Early Childhood Education and Development: A Meta-Analysis

Thursday, 2 July 2015: 8:30 AM-10:00 AM
TW1.3.04 (Tower One)
Thomas van Huizen, Utrecht University, Utrecht, Netherlands
Janneke Plantenga, Utrecht University, Utrecht, Netherlands
Early childhood education and care (ECEC) has become a major policy issue. Various studies point out that ECEC leads to a variety of social and economic benefits, including improved child development , lower poverty rates and higher levels of intergenerational mobility. This study focuses on the effects of ECEC on child development and later life outcomes. While the early literature is dominated by studies from the psychological discipline, assessing the effects of randomized control trials in the US, more recently the topic has gained considerable attention from economists. Economists generally consider ECEC as an early investment in human capital which may have substantial returns. These recent economic studies tend to have a different scope and generally use different methodologies: they focus more on universal expansion of child care arrangements in Europe and more often exploit natural experiments instead of randomized trials.

Although a growing body of research indicates that ECEC has positive effect on cognitive and non-cognitive child development and translates into better education and labor market outcomes, the evidence overall is not conclusive. Some studies find positive effects in the short-run, but no or limited effects in the long-run. Other studies point out insignificant or even negative effects of child care arrangements. Universal child care expansions, currently discussed in many countries, may involve substantial risks given the potential negative effects on child development.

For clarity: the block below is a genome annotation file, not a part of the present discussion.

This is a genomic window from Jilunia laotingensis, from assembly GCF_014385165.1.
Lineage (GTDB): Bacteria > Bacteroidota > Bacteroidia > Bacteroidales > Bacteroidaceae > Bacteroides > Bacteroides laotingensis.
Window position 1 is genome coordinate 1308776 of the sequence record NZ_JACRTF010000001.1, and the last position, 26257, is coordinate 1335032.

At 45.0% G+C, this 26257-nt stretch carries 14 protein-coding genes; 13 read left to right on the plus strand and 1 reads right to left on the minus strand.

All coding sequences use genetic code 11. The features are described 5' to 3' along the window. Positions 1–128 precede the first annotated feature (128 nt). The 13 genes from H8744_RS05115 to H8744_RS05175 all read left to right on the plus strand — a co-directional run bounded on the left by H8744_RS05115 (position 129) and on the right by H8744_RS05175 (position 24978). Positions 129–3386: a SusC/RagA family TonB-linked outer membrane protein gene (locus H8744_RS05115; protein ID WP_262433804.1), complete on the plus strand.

To examine under which conditions ECEC may have positive or negative effects, this paper performs a meta-analysis. We exploit estimates from over 60 studies published since 1990 in psychological and economic journals. We focus on five key characteristics of these studies: 1) whether the programs are universal or targeted towards disadvantaged children; 2) the starting age of the ECEC arrangements (below or above the age of three); 3) the timing of the outcome measured (short-term/early childhood; medium-term/childhood and adolescence; long-term/adulthood); 4) the methodology (randomized control trial, natural experiment); 5) the quality of the ECEC arrangement.

The results from our meta-regressions indicate that the gains of ECEC are concentrated within the group of disadvantaged children. Furthermore, child care programs are more likely to be harmful if they start at an early age. Moreover, the timing of outcomes seem not to matter substantially: although there seems to be some evidence that the (positive) effects on development fade away among disadvantaged children, overall the gains of ECEC seem to translate into better education and labor market outcomes. Concerning the methodology, studies exploiting natural experiments are somewhat more likely to find negative effects of ECEC. Finally, the quality of the child care programs seems to matter significantly. The findings provide a strong case for investing in high-quality targeted early childhood education and care. However, a universal expansion may lead to either positive or negative outcomes, depending on the age of enrollment and the quality of ECEC.